ensure that what began in Pittsburgh in 1920 continues to be a vital part of our media landscape.
And I'm particularly interested in learning what you think the FCC can do to help.
To get things started, let me highlight a few issues that have been on my mind. During
my time in office, I've made it clear that I am a big fan of AM radio. But the AM band is facing
significant challenges. Every day it gets harder to pick up a clear AM signal. The percentage of
listening done on the AM dial has sharply declined, especially among the young. That's why I
have called for the FCC to launch an AM Radio Revitalization Initiative. We need to
comprehensively review our AM radio rules and explore proposals for improving the band.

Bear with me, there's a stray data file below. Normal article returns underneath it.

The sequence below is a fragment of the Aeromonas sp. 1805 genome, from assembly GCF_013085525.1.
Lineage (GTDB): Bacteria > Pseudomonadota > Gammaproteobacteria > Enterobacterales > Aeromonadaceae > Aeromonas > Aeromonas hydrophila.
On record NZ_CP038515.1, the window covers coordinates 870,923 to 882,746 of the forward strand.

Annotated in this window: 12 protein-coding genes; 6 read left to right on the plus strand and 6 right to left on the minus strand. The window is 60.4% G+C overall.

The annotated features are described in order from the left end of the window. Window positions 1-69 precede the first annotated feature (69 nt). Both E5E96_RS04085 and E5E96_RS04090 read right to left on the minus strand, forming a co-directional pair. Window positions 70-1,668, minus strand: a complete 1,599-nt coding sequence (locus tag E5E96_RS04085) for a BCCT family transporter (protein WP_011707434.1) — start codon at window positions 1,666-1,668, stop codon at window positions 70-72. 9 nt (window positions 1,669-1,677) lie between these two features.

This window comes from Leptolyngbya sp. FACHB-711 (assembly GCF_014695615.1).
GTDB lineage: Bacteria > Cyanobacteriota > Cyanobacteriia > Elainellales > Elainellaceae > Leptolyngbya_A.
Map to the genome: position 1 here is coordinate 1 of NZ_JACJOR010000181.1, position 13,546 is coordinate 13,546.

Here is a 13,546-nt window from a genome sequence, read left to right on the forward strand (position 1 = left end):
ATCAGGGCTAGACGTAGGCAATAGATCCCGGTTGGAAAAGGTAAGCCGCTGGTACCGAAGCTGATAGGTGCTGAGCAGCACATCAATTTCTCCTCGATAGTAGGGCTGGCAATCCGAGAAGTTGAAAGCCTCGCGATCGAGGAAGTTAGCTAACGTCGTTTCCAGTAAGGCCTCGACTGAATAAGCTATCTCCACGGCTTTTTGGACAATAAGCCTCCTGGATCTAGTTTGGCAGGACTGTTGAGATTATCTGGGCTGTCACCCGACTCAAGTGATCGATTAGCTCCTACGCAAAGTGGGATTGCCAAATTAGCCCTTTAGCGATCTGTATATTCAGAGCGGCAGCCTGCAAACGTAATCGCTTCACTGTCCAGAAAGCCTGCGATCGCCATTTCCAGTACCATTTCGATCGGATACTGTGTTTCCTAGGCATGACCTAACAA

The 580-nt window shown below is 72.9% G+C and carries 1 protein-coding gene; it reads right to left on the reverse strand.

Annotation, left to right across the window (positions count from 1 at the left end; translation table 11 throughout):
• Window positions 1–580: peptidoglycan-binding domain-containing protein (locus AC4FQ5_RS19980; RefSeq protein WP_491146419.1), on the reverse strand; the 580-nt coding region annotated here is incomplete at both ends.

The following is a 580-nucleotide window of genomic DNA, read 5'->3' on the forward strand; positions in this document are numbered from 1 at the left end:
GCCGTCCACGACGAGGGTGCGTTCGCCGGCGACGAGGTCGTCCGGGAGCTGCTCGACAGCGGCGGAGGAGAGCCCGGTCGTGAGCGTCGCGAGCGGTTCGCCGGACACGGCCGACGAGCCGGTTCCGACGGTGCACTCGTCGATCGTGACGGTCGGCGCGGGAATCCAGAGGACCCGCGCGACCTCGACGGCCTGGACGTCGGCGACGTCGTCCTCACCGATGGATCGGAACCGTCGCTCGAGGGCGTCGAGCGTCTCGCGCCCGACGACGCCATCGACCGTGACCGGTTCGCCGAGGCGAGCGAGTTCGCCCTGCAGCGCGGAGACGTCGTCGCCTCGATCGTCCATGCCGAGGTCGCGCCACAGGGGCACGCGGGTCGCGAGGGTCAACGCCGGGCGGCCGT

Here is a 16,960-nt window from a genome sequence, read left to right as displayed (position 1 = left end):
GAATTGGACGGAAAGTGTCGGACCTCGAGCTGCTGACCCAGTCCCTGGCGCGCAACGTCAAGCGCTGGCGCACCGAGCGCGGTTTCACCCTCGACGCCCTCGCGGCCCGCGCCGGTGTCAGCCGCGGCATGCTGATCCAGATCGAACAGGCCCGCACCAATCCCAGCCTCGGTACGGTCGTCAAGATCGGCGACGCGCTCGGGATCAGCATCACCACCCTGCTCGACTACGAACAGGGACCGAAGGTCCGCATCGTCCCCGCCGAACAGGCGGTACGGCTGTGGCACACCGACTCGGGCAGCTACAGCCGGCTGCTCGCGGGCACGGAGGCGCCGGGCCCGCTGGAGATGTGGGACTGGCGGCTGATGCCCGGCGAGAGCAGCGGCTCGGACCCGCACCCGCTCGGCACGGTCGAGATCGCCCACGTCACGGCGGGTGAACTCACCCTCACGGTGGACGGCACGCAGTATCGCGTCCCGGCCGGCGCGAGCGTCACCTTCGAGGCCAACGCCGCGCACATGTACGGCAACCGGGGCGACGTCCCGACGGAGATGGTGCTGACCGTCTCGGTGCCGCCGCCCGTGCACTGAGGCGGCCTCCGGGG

Over the course of the last ten months, I've heard great ideas from broadcasters across the
country, and now is the time to take action. In recent weeks, I have had very productive
discussions with FCC Chairwoman Mignon Clyburn about AM radio. She is a friend to
broadcasters, and I am hopeful that we will see progress in the coming months.
In every field, it's important for the FCC to make sure that our regulations keep up with
the times. But especially when it comes to radio, we're overdue for an overhaul. In fact, the last
time we took a comprehensive look at our radio rules, Merril Hoge was rushing the football and
Louis Lipps was catching it. Just as the Steelers have long since moved on to Antonio Brown
and Le'Veon Bell, we need to update our roster of rules, repealing the ones that no longer make
the cut.
For instance, take the FCC's so-called "Contest Rule." Under this regulation,
broadcasters have to give notice of all the nuts and bolts of any contest they run in periodic over-
the-air-announcements. These announcements, needless to say, aren't the most compelling